by Daniel Fickenscher
At Castillo Fuerte, a mercy house operated by LCMS missionaries in Lima, Peru, dozens of kids are being fed through the addition of a soup kitchen, while the kitchen’s chef also is being fed with the bread of life.
In May 2014, Jeancarlos Ramirez Zevallos attended Coffee and Conversation, an English outreach program organized by the Rev. Mark Eisold, LCMS career missionary to Peru.
There, he learned about how Castillo Fuerte — which means “Mighty Fortress” in Spanish — was providing mentoring, tutoring, Lutheran instruction and a Christian refuge for children of the impoverished La Victoria district of Lima.
Ramirez began volunteering at Castillo Fuerte, and he met with a representative of La Victoria to discuss the needs of the local children. With many parents working in the local market all day for low wages, he learned that many of the children went without lunch after school ended at 1 p.m.
He saw an opportunity to use his culinary skills — honed during four years of culinary school and eight years of working in restaurants — to help Castillo Fuerte increase its service to the community.
Ramirez brought the idea of adding a soup kitchen to the Rev. Joshua Gale, LCMS missionary and pastor of the Lima congregation, and Deaconess Caitlin Worden, LCMS missionary and director of Castillo Fuerte.
In March, the new afternoon meal was served for the first time. For a symbolic price of only one sol (about 30 cents), 25 to 30 kids now enjoy favorite Peruvian dishes before attending educational lessons and chapel services at Castillo Fuerte every weekday afternoon.
As Ramirez’s involvement in the mercy house increased — transitioning from a volunteer to an employee — so did his involvement in the church, located just one floor below the mercy house.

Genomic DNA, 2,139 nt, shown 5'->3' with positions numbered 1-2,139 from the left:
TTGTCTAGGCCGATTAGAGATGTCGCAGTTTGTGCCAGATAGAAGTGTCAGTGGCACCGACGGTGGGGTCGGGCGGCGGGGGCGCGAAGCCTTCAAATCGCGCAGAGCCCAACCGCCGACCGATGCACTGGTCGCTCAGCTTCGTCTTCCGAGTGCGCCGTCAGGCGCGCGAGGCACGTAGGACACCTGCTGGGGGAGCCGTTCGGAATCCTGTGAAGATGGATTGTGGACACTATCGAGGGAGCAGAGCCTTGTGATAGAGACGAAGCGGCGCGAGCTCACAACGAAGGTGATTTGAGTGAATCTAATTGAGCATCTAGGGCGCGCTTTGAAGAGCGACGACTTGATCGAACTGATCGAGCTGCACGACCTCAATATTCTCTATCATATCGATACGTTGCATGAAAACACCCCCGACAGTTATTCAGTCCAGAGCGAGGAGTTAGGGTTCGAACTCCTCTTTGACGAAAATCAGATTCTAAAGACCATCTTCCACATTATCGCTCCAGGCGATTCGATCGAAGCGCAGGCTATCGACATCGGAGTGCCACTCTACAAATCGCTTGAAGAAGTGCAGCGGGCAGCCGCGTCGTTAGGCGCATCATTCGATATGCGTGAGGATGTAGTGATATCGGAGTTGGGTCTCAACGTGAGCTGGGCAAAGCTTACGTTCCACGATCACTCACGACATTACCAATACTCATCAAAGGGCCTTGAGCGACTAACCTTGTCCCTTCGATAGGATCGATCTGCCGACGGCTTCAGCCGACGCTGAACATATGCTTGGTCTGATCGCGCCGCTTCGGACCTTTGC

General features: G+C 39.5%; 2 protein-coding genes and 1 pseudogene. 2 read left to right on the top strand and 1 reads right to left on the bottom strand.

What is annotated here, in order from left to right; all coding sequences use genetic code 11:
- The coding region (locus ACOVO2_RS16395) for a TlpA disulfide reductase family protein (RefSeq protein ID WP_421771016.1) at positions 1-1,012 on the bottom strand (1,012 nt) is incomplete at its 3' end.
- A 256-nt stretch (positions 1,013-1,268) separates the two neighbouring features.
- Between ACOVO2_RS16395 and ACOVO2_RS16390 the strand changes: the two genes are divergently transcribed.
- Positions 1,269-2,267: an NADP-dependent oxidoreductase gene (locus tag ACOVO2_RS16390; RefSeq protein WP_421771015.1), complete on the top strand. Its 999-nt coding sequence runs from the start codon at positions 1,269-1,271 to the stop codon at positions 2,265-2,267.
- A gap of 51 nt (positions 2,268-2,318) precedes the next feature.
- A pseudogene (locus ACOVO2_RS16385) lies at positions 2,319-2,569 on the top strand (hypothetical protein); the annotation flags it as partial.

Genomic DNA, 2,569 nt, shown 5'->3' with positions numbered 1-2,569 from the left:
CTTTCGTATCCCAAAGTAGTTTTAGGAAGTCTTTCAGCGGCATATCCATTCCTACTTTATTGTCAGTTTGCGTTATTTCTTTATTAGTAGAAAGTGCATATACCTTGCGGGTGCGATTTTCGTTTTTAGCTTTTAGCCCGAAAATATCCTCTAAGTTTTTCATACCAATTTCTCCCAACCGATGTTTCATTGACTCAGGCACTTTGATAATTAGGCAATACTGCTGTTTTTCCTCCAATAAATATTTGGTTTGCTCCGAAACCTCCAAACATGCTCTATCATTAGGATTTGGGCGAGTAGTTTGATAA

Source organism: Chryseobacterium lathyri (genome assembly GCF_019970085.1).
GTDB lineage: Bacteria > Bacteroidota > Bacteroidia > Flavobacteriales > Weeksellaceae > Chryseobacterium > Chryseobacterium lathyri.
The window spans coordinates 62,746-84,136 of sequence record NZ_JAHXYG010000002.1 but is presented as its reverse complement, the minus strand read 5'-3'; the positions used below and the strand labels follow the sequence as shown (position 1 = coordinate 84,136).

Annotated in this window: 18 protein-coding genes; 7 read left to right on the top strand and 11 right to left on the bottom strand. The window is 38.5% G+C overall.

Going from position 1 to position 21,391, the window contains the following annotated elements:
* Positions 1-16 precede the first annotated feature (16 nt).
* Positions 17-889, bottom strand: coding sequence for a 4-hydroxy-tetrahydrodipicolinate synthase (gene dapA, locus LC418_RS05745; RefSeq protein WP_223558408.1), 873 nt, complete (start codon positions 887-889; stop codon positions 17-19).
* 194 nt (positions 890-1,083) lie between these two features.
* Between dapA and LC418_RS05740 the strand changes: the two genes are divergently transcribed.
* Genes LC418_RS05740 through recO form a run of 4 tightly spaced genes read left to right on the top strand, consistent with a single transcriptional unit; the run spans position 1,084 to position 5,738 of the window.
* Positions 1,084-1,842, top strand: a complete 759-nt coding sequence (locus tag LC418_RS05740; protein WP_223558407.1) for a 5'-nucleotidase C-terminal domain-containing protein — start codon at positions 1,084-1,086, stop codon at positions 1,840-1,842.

Ramirez asked Gale numerous questions about the faith. As Gale responded, Ramirez’s interest in the Lutheran church grew, until eventually he attended his first service at Castillo Fuerte’s church.
Right away, Ramirez noticed a difference. He no longer felt judged or like he needed to work for his salvation.
“I remember the first time that I attended a Divine Service here in La Victoria,” Ramirez said. “It had a big impact … it changed the way that I was thinking of the Divine Service.”
In August, he became the first confirmed member of the congregation.
Thanks to the soup kitchen, Gale said attendance has increased and more families have become connected to the church. During a recent activity, children even referred to Castillo Fuerte as their “second home.”
“The [soup kitchen] has allowed us to be involved with them and their families to where they feel at home here, a place built around our altar and pulpit, meaning they feel at home where God’s gifts are given,” Gale said.
With two new Castillo Fuerte locations set to open in Lima in early 2016, even more children, volunteers and staff will be able to find this sense of Christian community and refuge in the Lutheran church.
Daniel Fickenscher is the Synod’s communications specialist for Latin America and the Caribbean.
Learn more: lcms.org/peru
Photo gallery: Castillo Fuerte